A jab to the right, then Carmelo steps back behind the three-point line and launches a shot. It clanks off the back of the rim. How likely is he to be the next person on his team to attempt a shot? And what are the odds that his follow-up shot will come from behind the arc?
NBA players are paid enormous sums of money to make good decisions on the basketball court. To thrive in the league, they learn to pick their spots. Some players know they should avoid three-pointers at all costs, some only take such shots when they are wide open and can set their feet, and others (Steph Curry being a great example) have a green light to toss up three-pointers just about whenever they desire.
But what happens when an NBA player misses a shot? How does such a failure influence the distance and timing of his next shot?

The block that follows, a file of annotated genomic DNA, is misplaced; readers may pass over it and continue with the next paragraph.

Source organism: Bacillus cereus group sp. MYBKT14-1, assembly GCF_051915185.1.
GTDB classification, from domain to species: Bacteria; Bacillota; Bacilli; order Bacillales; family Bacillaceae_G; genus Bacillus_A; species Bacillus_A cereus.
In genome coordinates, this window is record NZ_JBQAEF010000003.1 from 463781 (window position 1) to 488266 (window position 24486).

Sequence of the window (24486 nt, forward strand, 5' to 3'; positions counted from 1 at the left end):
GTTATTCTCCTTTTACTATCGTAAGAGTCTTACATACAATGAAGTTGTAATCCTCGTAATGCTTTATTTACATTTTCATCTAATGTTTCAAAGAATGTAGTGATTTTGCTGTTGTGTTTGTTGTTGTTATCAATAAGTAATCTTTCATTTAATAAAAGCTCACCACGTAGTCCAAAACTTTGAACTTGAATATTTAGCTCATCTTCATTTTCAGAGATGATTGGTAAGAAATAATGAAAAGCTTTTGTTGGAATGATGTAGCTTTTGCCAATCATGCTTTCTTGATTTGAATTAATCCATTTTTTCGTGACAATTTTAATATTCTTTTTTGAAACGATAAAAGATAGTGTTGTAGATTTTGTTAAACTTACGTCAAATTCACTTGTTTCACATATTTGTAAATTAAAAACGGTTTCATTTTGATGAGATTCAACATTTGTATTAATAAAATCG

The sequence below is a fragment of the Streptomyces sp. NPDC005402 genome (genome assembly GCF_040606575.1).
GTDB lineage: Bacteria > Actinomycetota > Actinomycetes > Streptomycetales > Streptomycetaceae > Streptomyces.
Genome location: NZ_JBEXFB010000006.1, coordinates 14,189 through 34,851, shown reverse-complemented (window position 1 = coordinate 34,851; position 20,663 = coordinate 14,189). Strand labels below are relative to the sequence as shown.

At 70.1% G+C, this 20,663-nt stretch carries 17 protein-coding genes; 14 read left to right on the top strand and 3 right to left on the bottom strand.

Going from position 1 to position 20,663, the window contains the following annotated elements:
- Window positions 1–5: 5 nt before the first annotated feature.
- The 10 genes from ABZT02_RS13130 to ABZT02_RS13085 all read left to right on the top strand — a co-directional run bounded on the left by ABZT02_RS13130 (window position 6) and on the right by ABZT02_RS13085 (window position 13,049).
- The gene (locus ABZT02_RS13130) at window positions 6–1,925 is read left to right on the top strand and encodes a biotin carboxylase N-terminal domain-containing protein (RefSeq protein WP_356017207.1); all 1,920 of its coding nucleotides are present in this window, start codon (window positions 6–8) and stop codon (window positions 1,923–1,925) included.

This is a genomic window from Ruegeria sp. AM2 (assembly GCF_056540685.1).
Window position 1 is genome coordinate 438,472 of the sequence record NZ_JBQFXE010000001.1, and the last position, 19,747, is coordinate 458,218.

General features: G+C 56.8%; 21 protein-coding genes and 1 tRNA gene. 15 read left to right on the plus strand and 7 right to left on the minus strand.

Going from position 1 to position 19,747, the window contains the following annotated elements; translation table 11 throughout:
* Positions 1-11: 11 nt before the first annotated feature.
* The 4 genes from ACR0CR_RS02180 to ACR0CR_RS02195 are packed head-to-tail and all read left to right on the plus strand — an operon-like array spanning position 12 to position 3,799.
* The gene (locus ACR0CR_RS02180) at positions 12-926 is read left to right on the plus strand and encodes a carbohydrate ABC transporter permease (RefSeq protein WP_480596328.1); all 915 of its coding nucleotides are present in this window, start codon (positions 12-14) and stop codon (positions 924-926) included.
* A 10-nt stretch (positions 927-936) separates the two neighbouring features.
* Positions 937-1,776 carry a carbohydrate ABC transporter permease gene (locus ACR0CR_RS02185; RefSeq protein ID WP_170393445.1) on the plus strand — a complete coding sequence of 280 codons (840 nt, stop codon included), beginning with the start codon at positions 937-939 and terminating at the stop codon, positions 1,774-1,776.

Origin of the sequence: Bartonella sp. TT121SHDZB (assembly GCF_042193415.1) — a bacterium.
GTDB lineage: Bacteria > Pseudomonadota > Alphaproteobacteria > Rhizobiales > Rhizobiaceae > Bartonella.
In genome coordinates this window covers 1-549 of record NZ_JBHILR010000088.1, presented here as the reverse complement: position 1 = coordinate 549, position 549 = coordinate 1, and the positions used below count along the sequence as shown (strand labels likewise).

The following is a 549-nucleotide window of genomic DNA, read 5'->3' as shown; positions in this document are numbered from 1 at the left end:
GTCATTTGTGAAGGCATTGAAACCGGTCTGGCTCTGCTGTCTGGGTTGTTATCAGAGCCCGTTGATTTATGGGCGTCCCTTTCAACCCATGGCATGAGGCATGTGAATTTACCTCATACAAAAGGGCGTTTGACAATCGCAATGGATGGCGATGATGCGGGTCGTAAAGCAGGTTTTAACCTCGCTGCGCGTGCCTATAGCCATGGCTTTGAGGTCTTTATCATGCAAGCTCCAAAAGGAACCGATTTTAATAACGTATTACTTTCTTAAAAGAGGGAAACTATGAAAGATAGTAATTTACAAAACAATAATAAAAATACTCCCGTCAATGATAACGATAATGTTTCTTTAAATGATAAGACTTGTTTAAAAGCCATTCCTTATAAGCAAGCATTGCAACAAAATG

Psychologists have known for a while now that sports enthusiasts believe too strongly in the idea of the “hot hand” – that once a basketball player makes one or two fifteen-footers, he has proven himself to be hot and should, therefore, be fed the ball more often so he can continue his hot shooting. This hot hand theory has been shown to be fallacious, with research establishing that the likelihood of making an NBA shot has, at most, only a slight correlation to the success or failure that same player experienced with his previous shot. The majority of studies in the academic literature have shown that the outcome of the previous shot has no correlation with that of the subsequent shot, once you adjust for the average field goal percentage of the player from the distance in question. Some studies show a small correlation, but even these studies do not dispel the fallaciousness of the hot hand theory, because most of us perceive the correlation – the hot hand – to be much greater than it is… (Read more and comment on Forbes)